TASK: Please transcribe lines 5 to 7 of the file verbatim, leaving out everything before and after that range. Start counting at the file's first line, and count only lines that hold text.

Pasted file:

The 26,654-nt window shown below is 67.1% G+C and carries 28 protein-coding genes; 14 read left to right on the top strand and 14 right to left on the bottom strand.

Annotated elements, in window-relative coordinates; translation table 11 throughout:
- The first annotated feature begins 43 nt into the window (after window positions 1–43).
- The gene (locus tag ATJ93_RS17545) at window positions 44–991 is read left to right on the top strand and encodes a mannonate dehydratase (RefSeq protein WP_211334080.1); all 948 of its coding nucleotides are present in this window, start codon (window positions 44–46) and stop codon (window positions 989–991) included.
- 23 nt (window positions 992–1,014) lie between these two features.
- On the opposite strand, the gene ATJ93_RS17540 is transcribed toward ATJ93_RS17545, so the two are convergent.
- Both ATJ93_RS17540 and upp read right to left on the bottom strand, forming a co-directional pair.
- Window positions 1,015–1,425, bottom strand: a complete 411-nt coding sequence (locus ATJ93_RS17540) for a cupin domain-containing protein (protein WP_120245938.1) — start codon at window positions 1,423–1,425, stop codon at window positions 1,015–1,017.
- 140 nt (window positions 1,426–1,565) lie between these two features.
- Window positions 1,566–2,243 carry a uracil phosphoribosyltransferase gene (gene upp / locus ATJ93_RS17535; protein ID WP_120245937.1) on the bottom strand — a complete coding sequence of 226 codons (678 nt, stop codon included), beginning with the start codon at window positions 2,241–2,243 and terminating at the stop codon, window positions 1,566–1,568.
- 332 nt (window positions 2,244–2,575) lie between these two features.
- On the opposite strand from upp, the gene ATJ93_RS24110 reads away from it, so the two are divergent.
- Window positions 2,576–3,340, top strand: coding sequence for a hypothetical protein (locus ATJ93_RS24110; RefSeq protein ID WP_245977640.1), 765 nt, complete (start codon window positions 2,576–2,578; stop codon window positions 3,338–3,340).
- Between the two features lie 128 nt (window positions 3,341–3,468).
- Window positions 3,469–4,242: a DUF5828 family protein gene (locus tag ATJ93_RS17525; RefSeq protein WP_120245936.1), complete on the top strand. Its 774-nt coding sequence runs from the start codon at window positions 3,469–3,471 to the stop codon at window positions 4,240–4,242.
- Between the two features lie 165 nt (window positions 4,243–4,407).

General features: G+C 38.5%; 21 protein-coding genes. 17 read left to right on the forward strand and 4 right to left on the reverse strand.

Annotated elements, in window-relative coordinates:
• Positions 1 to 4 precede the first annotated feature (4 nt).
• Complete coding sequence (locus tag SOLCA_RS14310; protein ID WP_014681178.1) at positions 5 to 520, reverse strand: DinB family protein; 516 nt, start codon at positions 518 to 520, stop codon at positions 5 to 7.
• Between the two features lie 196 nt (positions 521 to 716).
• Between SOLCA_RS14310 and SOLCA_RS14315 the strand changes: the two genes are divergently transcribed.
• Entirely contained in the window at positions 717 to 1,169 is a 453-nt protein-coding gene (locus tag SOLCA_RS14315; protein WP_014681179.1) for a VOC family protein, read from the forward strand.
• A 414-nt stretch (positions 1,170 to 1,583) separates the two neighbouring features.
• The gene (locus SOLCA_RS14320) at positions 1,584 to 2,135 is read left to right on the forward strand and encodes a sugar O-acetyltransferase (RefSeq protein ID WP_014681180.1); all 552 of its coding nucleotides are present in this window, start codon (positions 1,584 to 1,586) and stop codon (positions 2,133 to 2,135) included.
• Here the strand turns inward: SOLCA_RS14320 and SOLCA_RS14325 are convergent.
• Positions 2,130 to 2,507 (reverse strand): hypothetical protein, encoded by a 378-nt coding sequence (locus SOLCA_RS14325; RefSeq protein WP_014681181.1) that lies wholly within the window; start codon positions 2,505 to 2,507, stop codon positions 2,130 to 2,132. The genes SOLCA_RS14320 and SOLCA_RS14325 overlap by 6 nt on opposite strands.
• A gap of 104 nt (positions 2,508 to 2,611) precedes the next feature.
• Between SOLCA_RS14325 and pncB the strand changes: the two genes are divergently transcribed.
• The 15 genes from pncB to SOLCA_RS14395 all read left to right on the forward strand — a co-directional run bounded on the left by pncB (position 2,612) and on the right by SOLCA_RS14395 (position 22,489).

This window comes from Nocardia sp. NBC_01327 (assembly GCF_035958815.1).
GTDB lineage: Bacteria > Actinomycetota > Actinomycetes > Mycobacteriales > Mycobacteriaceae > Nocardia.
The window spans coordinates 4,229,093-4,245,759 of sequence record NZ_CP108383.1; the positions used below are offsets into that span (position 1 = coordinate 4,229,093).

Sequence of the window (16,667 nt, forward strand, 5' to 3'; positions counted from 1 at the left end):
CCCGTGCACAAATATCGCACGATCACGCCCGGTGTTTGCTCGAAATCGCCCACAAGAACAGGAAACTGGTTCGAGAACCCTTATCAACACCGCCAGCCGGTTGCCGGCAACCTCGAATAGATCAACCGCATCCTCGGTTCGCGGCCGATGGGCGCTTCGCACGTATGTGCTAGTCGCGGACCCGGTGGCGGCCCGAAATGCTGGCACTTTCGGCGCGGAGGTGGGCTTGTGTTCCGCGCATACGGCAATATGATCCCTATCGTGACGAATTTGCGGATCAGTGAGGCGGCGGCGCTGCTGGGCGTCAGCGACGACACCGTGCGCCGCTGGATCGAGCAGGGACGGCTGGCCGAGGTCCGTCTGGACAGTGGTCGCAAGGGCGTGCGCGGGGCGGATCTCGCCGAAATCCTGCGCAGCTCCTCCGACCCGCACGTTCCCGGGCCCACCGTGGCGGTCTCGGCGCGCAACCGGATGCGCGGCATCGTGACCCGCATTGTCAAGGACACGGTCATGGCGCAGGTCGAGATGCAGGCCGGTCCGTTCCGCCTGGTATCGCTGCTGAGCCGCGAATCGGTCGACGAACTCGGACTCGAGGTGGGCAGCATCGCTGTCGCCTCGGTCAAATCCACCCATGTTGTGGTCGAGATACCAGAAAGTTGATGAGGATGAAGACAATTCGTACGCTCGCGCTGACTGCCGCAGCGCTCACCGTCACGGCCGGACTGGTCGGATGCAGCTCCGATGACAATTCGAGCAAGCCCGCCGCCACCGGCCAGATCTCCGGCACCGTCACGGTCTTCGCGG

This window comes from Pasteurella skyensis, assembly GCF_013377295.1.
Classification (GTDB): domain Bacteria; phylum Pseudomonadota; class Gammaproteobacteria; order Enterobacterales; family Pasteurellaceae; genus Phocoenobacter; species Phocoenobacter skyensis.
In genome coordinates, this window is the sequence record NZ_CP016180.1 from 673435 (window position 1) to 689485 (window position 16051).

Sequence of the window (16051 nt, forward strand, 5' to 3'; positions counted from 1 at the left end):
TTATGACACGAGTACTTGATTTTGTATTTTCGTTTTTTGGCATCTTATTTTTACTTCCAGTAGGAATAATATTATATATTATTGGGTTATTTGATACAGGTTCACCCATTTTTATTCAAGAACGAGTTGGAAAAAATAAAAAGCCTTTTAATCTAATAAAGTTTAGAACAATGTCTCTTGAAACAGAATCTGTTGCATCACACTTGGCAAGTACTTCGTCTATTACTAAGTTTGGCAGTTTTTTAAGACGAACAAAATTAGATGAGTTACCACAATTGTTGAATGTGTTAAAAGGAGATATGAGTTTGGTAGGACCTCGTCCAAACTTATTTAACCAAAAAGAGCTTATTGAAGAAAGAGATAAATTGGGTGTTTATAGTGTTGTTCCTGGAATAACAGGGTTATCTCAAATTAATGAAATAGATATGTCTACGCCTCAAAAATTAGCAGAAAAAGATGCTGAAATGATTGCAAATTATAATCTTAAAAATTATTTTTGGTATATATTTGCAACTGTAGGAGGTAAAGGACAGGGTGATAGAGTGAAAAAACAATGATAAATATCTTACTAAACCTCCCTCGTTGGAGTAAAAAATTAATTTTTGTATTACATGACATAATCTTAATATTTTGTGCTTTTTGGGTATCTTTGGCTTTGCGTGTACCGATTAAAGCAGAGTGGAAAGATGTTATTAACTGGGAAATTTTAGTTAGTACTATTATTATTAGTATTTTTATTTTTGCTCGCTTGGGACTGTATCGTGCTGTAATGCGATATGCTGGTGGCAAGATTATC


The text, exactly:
- 23 nt (window positions 992–1,014) lie between these two features.
- On the opposite strand, the gene ATJ93_RS17540 is transcribed toward ATJ93_RS17545, so the two are convergent.
- Both ATJ93_RS17540 and upp read right to left on the bottom strand, forming a co-directional pair.